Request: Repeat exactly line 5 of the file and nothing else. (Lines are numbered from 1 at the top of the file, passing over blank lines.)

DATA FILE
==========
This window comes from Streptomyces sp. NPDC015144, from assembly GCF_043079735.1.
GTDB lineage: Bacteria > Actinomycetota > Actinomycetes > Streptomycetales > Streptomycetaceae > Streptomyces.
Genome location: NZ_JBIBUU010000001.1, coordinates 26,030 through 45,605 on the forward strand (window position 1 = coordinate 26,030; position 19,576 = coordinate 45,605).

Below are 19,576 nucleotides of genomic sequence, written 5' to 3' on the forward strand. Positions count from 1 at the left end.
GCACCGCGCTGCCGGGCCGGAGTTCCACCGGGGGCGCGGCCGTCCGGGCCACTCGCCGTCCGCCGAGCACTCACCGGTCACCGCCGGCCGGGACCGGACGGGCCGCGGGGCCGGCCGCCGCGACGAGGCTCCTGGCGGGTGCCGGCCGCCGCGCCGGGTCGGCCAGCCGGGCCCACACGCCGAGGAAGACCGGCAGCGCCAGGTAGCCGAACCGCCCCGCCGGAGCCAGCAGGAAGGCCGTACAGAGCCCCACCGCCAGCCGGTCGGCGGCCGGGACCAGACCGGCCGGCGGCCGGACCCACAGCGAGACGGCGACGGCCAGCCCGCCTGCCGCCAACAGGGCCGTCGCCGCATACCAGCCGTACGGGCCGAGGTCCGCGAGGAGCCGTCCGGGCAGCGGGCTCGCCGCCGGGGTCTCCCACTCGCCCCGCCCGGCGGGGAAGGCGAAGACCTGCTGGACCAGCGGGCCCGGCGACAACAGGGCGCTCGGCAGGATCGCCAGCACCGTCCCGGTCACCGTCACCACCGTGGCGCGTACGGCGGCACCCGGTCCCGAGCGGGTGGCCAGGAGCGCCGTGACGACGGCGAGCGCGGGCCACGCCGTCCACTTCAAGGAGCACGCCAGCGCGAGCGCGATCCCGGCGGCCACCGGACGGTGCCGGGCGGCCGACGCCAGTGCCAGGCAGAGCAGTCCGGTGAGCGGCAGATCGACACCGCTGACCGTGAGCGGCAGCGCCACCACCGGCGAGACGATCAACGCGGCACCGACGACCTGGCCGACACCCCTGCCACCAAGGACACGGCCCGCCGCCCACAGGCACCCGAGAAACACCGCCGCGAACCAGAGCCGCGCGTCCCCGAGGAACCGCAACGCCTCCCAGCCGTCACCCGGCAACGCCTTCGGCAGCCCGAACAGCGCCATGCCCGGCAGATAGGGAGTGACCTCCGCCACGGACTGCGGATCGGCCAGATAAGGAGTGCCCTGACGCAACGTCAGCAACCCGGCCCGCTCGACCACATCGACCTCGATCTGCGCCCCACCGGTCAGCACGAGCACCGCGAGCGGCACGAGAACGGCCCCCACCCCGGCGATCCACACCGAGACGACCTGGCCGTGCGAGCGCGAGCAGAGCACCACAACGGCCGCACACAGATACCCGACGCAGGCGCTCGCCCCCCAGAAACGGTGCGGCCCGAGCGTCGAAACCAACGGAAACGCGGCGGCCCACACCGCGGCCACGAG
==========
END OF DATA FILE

GCACCGCGCTGCCGGGCCGGAGTTCCACCGGGGGCGCGGCCGTCCGGGCCACTCGCCGTCCGCCGAGCACTCACCGGTCACCGCCGGCCGGGACCGGACGGGCCGCGGGGCCGGCCGCCGCGACGAGGCTCCTGGCGGGTGCCGGCCGCCGCGCCGGGTCGGCCAGCCGGGCCCACACGCCGAGGAAGACCGGCAGCGCCAGGTAGCCGAACCGCCCCGCCGGAGCCAGCAGGAAGGCCGTACAGAGCCCCACCGCCAGCCGGTCGGCGGCCGGGACCAGACCGGCCGGCGGCCGGACCCACAGCGAGACGGCGACGGCCAGCCCGCCTGCCGCCAACAGGGCCGTCGCCGCATACCAGCCGTACGGGCCGAGGTCCGCGAGGAGCCGTCCGGGCAGCGGGCTCGCCGCCGGGGTCTCCCACTCGCCCCGCCCGGCGGGGAAGGCGAAGACCTGCTGGACCAGCGGGCCCGGCGACAACAGGGCGCTCGGCAGGATCGCCAGCACCGTCCCGGTCACCGTCACCACCGTGGCGCGTACGGCGGCACCCGGTCCCGAGCGGGTGGCCAGGAGCGCCGTGACGACGGCGAGCGCGGGCCACGCCGTCCACTTCAAGGAGCACGCCAGCGCGAGCGCGATCCCGGCGGCCACCGGACGGTGCCGGGCGGCCGACGCCAGTGCCAGGCAGAGCAGTCCGGTGAGCGGCAGATCGACACCGCTGACCGTGAGCGGCAGCGCCACCACCGGCGAGACGATCAACGCGGCACCGACGACCTGGCCGACACCCCTGCCACCAAGGACACGGCCCGCCGCCCACAGGCACCCGAGAAACACCGCCGCGAACCAGAGCCGCGCGTCCCCGAGGAACCGCAACGCCTCCCAGCCGTCACCCGGCAACGCCTTCGGCAGCCCGAACAGCGCCATGCCCGGCAGATAGGGAGTGACCTCCGCCACGGACTGCGGATCGGCCAGATAAGGAGTGCCCTGACGCAACGTCAGCAACCCGGCCCGCTCGACCACATCGACCTCGATCTGCGCCCCACCGGTCAGCACGAGCACCGCGAGCGGCACGAGAACGGCCCCCACCCCGGCGATCCACACCGAGACGACCTGGCCGTGCGAGCGCGAGCAGAGCACCACAACGGCCGCACACAGATACCCGACGCAGGCGCTCGCCCCCCAGAAACGGTGCGGCCCGAGCGTCGAAACCAACGGAAACGCGGCGGCCCACACCGCGGCCACGAG